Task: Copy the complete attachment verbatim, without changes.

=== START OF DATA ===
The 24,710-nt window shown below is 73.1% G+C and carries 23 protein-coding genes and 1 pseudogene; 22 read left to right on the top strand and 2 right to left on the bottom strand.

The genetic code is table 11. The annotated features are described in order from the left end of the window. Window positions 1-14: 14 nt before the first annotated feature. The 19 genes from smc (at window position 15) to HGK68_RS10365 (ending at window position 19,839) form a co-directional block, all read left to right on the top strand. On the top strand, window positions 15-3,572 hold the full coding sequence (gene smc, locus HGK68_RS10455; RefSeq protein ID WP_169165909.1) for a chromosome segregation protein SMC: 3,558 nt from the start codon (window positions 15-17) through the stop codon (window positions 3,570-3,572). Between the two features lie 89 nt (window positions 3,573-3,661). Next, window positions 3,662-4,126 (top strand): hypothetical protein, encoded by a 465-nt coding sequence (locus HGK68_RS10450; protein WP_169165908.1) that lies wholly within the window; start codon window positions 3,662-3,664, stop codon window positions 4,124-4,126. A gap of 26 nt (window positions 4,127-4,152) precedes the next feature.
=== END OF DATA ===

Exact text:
The 24,710-nt window shown below is 73.1% G+C and carries 23 protein-coding genes and 1 pseudogene; 22 read left to right on the top strand and 2 right to left on the bottom strand.

The genetic code is table 11. The annotated features are described in order from the left end of the window. Window positions 1-14: 14 nt before the first annotated feature. The 19 genes from smc (at window position 15) to HGK68_RS10365 (ending at window position 19,839) form a co-directional block, all read left to right on the top strand. On the top strand, window positions 15-3,572 hold the full coding sequence (gene smc, locus HGK68_RS10455; RefSeq protein ID WP_169165909.1) for a chromosome segregation protein SMC: 3,558 nt from the start codon (window positions 15-17) through the stop codon (window positions 3,570-3,572). Between the two features lie 89 nt (window positions 3,573-3,661). Next, window positions 3,662-4,126 (top strand): hypothetical protein, encoded by a 465-nt coding sequence (locus HGK68_RS10450; protein WP_169165908.1) that lies wholly within the window; start codon window positions 3,662-3,664, stop codon window positions 4,124-4,126. A gap of 26 nt (window positions 4,127-4,152) precedes the next feature.